NATIONAL HARBOR, Md. -- White Sox general manager Rick Hahn sat on a dais at the Gaylord Resort & Convention Center for nearly 20 minutes on Tuesday, discussing the five-player trade with the Red Sox that sent ace Chris Sale to Boston.
But it was his answer to the final question -- albeit an off-the-cuff response concerning how to sell the move to the White Sox fan base -- that truly could indicate the depth of this team's rebuild.
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"There's still some talented players in Chicago," Hahn said. "There's still some exciting young players that are going to be part of this going forward. There's Tim Anderson, there's Carlos Rodón. There's a handful of others that come Spring Training we'll focus upon even more."
Maybe in the excitement of acquiring infielder Yoán Moncada, the top prospect in all of baseball per MLBPipeline.com, and hard-throwing right-hander Michael Kopech (No. 30 overall), Hahn couldn't think of another player to add to the mix. Then again, maybe the rest of the White Sox veterans, even those on the younger side, should rent instead of looking to buy.
Basically, anyone but Anderson and Rodon will be available over the upcoming days, weeks and months leading into Spring Training. After being what Hahn termed as "mired in mediocrity," the organization has gone down a seemingly exciting path to a rebuilding phase and an attempt to contend for a number of years. It's the same road traveled by the World Series-champion Cubs, as well as the Astros, Brewers, Braves, Reds and Phillies.
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Hahn went as far as to mention that while they were doing the medical review on the Boston deal, they had a couple of other meetings.
"Whether you're close or not, [it's usually] the same answer here: You tend to be about a phone call away from something coming together," Hahn said. "More often than not, that phone call doesn't come.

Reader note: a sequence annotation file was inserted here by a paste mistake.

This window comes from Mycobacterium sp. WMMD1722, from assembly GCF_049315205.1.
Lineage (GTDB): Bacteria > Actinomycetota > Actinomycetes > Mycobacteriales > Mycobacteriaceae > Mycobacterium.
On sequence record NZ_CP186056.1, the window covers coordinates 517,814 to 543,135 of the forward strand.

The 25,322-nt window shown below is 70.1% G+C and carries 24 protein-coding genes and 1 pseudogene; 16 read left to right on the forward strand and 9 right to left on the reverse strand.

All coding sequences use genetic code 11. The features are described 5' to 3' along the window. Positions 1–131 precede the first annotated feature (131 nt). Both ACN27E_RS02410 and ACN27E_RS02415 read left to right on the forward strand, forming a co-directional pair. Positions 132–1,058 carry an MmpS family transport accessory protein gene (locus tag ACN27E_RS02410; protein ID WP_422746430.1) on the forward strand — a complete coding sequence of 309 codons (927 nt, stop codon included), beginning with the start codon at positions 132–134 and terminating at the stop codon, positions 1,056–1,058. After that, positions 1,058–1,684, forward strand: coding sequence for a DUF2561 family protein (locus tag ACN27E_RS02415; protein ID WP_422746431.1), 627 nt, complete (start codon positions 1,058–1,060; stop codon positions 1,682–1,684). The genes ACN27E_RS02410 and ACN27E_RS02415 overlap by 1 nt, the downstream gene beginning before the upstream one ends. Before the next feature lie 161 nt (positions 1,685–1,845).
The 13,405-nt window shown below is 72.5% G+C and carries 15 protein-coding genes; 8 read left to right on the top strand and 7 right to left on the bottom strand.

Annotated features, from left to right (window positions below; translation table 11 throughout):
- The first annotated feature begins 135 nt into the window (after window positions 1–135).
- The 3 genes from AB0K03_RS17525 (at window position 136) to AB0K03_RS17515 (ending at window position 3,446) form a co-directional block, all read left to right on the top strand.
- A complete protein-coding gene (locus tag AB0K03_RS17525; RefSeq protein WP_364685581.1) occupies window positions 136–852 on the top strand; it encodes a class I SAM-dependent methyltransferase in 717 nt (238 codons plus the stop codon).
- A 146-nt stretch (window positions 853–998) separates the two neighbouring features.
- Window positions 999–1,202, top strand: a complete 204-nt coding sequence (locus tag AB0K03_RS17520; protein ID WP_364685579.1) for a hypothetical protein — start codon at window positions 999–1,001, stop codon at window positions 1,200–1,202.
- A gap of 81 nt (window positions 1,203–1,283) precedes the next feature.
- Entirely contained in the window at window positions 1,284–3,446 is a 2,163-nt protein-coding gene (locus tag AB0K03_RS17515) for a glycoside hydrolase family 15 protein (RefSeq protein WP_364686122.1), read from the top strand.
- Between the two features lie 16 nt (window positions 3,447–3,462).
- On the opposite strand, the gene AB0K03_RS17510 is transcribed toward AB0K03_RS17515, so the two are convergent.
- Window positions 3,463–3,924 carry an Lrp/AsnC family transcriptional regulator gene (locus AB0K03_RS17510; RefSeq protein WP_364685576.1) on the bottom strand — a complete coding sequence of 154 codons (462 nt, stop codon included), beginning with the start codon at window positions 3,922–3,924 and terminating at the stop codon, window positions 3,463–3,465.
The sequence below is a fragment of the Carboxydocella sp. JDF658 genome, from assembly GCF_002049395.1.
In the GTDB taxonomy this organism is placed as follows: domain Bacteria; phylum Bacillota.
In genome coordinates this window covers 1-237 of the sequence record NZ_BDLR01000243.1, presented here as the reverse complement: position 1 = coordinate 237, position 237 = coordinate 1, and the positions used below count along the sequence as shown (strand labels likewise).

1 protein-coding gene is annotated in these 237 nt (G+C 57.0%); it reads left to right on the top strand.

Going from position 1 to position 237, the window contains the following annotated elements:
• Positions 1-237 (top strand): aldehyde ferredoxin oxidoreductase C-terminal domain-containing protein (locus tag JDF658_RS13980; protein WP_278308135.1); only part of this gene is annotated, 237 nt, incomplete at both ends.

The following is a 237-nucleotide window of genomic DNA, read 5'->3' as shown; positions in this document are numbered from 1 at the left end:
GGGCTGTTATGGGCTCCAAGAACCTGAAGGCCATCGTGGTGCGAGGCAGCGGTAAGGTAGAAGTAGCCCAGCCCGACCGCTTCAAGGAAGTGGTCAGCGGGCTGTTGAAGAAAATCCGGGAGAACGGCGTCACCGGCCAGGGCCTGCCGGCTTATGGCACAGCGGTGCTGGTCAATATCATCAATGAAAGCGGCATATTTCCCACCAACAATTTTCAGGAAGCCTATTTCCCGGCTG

"We're talking on a handful of different fronts. And it's possible something else comes together here. If not, we'll visit it later in the week."
Washington made a strong push for Sale, with a deal topped by right-hander Lucas Giolito and outfielder Victor Robles. The Nationals could put together a similar package in pursuit of left-hander José Quintana, an All-Star in 2016 who has worked at least 200 innings in each of the last four seasons. He also is under control through 2020, via two years at $14.35 million total and two club options for $10.5 million each.
Outfielder Adam Eaton, an offensive spark plug and a Gold Glove-caliber right fielder under control through 2021, also has drawn strong interest. The White Sox could look to the Cardinals and try to pry loose catcher Carson Kelly, who can work with Zack Collins, last year's first-round selection, in providing much-needed consistency behind the plate.
Third baseman Todd Frazier represents a true power hitter with a positive clubhouse presence, while David Robertson and Nate Jones stand as cheaper but successful closing options for teams not in on Aroldis Chapman or Kenley Jansen. Hahn quipped about being ready to make another trade on Tuesday evening if the right opportunity presented itself, but in reality there's no rebuilding timetable.
If the White Sox talent demand is met in each instance, they clearly are ready to move.